Smart pills are the next big thing to happen to medicine. No, taking them won’t increase your IQ, although there are many products out there that claim to do this. Smart pills are capsules or tablets embedded with some sort of tiny edible sensor that transmits information about a person’s internal body or electronically controls the delivery of medicine. According to market research, the smart pill technology market is expected to grow to almost $1 billion by the year 2017. Here’s what you need to know about the latest smart pill tech.
Philips Research is developing a smart pill called the IntelliCap that would electronically control drug delivery according to a predefined drug release profile. Because different areas of the intestinal tract have distinct pH levels, the pill would be able to determine its location by measuring its environment’s acidity. For example, the stomach is highly acidic, but as the pill exits the stomach, the acidity of the gut dramatically decreases. When it determines it is in the correct site of disease, the IntelliCap releases a controlled amount of medicine from its drug reservoir through a microprocessor-controlled pump. In addition to drug delivery, the pill can also measure local temperature and report data wirelessly to an external receiver unit, such as a smartphone.
Philips isn’t the only company developing smart pills. Proteus Digital Health has developed a pill that texts an alert when it enters a patient’s stomach. The developer aims to prevent hospital readmissions and provide an ease of mind for family caregivers who want to ensure that their loved ones are taking their medication. The electronic pill is even completely powered by the consumer’s own body. Without a battery or antenna, the copper and magnesium-coated pill gets its electrical charge from electrolytes in the patient’s stomach. When the pill is activated within the stomach, it then transmits a signal to a small, battery-powered patch worn on the patient’s torso, which then sends a notification that it has been ingested via Bluetooth to a caregiver’s or physician’s smartphone. The smart pill can even send an alert when the next dosage is due and record whether the patient is sleeping well or getting enough exercise. The intent is that the smart pill will reduce costly and risky hospital readmission. According to a study published in The New England Journal of Medicine, about 20% of Medicare recipients end up back in the hospital within 30 days of discharge, costing the federal government an estimated extra $17 billion a year.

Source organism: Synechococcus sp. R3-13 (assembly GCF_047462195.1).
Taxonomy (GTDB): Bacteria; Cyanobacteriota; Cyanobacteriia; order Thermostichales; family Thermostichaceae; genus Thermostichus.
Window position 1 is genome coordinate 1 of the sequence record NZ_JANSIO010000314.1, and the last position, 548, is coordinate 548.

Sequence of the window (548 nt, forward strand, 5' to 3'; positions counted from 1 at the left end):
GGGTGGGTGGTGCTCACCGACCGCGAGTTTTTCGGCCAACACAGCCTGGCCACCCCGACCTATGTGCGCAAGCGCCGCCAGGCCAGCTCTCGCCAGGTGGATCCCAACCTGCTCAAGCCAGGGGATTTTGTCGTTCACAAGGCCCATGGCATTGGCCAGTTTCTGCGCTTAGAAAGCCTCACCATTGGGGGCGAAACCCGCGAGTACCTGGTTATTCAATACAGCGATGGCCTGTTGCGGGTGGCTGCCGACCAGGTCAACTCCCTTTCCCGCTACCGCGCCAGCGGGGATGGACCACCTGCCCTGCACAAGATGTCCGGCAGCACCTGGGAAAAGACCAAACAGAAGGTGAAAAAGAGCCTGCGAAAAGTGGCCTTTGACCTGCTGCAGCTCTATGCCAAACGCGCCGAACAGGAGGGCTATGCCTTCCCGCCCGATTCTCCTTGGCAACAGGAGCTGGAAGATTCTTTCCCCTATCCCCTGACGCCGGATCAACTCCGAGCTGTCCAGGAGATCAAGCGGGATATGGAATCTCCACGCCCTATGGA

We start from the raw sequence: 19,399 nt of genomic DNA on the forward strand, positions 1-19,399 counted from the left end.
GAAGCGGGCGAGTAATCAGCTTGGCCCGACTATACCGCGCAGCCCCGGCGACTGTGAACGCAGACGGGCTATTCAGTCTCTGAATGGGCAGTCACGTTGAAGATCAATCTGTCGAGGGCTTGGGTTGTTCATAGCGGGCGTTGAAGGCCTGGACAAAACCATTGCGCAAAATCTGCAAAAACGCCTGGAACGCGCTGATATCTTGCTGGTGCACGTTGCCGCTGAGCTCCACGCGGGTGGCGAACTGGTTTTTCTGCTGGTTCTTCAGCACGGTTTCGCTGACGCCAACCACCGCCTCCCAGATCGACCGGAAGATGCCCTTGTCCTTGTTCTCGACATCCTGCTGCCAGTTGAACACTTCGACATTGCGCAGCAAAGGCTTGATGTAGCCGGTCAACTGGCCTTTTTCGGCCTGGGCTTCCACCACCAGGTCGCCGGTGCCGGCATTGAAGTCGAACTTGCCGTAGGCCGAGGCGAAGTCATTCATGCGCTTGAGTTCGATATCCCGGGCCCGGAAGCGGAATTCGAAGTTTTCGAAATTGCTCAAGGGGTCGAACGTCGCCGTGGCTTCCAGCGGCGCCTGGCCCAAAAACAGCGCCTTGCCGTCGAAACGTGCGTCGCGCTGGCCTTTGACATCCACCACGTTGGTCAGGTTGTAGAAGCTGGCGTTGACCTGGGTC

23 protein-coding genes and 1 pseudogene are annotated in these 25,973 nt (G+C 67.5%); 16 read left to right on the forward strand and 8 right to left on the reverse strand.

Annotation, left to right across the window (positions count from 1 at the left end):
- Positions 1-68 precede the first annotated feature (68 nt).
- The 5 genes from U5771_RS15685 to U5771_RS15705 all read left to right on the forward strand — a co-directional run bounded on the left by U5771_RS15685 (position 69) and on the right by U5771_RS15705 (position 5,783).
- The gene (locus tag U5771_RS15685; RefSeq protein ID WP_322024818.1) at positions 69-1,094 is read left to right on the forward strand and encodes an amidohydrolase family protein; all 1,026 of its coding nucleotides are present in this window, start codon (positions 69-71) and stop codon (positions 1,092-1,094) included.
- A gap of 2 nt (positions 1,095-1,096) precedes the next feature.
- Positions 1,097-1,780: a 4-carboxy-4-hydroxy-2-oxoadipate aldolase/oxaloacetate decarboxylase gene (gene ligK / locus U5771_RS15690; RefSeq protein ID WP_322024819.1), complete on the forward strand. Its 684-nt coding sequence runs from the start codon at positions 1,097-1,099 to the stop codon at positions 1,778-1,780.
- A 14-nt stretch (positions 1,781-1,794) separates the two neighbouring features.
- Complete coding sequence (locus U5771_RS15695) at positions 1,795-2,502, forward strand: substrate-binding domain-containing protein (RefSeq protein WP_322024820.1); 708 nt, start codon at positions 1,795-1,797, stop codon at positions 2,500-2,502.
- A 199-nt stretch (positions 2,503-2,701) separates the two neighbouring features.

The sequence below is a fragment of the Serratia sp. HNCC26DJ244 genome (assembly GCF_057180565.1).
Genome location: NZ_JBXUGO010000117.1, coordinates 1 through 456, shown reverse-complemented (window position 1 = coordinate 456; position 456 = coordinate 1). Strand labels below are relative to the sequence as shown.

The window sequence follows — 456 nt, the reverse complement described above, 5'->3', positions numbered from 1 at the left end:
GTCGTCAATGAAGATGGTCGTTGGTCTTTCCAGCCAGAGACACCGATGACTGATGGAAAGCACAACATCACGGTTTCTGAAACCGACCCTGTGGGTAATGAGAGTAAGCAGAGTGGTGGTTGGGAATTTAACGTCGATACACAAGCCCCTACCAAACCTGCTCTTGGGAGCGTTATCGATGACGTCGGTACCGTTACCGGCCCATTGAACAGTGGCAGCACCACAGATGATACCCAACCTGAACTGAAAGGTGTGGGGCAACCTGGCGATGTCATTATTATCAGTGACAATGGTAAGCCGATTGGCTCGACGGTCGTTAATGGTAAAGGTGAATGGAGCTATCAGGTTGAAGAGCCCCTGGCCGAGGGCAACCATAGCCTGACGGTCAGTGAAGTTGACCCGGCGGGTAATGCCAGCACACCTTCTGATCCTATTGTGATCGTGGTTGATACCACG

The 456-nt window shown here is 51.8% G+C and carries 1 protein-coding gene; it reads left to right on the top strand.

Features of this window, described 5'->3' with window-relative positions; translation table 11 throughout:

A pilot program for the Proteus smart pill has shown to be effective in Britain, but the US Food and Drug Administration has yet to approve its implementation inside active medication. So far, the FDA has only approved the ingestible sensor technology for use in an inactive pill. However, it’s only a matter of time until patients begin to see this innovative technology incorporated into their weekly pill schedules.
- Drevitch G. The newest, high-tech pill will text when swallowed. Forbes website. April 16, 2013. http://www.forbes.com/sites/nextavenue/2013/04/16/the-newest-high-tech-pill-will-text-when-swallowed.
- Jencks SF, Williams MV, Coleman EA. Rehospitalizations among patients in the Medicare fee-for-service program. N Engl J Med. 2009;360:1418-1428. http://www.nejm.org/doi/full/10.1056/NEJMsa0803563#t=abstract.
- Philips’ intelligent pill targets drug development and treatment for digestive tract diseases. Philips website. November 11, 2008. http://www.newscenter.philips.com/main/research/news/press/2008/081111-ipill.wpd#.Ux3Y6IWPOO4.
- Philips Research – video: IntelliCap – technology overview. Philips website. http://www.research.philips.com/downloads/video/200911-ipill-technology-behind-video.html.
- Proteus website. http://www.proteus.com.
- Smart pills technology market worth $965 million by 2017. Markets and Markets website. http://www.marketsandmarkets.com/PressReleases/smart-pill.asp.